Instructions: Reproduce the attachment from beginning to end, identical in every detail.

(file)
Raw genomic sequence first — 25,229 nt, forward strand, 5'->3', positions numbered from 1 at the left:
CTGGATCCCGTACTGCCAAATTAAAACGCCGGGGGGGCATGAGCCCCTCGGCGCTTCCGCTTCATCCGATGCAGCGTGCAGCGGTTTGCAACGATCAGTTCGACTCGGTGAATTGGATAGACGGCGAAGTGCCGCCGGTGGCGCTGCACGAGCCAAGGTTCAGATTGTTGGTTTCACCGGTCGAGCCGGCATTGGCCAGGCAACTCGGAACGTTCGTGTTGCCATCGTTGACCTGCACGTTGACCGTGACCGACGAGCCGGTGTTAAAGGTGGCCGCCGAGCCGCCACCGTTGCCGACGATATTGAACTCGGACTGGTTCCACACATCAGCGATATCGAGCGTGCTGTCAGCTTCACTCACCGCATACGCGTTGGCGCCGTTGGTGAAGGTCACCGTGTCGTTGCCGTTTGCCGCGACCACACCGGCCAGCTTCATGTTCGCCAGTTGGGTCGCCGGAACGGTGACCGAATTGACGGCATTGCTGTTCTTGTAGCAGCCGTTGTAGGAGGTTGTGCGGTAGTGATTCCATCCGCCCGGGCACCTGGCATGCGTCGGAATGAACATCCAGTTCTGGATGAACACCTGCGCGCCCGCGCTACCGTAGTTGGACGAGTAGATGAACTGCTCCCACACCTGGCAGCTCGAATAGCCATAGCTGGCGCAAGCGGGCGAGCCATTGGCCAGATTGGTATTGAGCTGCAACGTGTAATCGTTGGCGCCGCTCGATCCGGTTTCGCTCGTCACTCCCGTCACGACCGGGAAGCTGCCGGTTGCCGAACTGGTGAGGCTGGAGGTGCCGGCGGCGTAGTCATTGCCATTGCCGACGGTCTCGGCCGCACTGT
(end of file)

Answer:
Raw genomic sequence first — 25,229 nt, forward strand, 5'->3', positions numbered from 1 at the left:
CTGGATCCCGTACTGCCAAATTAAAACGCCGGGGGGGCATGAGCCCCTCGGCGCTTCCGCTTCATCCGATGCAGCGTGCAGCGGTTTGCAACGATCAGTTCGACTCGGTGAATTGGATAGACGGCGAAGTGCCGCCGGTGGCGCTGCACGAGCCAAGGTTCAGATTGTTGGTTTCACCGGTCGAGCCGGCATTGGCCAGGCAACTCGGAACGTTCGTGTTGCCATCGTTGACCTGCACGTTGACCGTGACCGACGAGCCGGTGTTAAAGGTGGCCGCCGAGCCGCCACCGTTGCCGACGATATTGAACTCGGACTGGTTCCACACATCAGCGATATCGAGCGTGCTGTCAGCTTCACTCACCGCATACGCGTTGGCGCCGTTGGTGAAGGTCACCGTGTCGTTGCCGTTTGCCGCGACCACACCGGCCAGCTTCATGTTCGCCAGTTGGGTCGCCGGAACGGTGACCGAATTGACGGCATTGCTGTTCTTGTAGCAGCCGTTGTAGGAGGTTGTGCGGTAGTGATTCCATCCGCCCGGGCACCTGGCATGCGTCGGAATGAACATCCAGTTCTGGATGAACACCTGCGCGCCCGCGCTACCGTAGTTGGACGAGTAGATGAACTGCTCCCACACCTGGCAGCTCGAATAGCCATAGCTGGCGCAAGCGGGCGAGCCATTGGCCAGATTGGTATTGAGCTGCAACGTGTAATCGTTGGCGCCGCTCGATCCGGTTTCGCTCGTCACTCCCGTCACGACCGGGAAGCTGCCGGTTGCCGAACTGGTGAGGCTGGAGGTGCCGGCGGCGTAGTCATTGCCATTGCCGACGGTCTCGGCCGCACTGT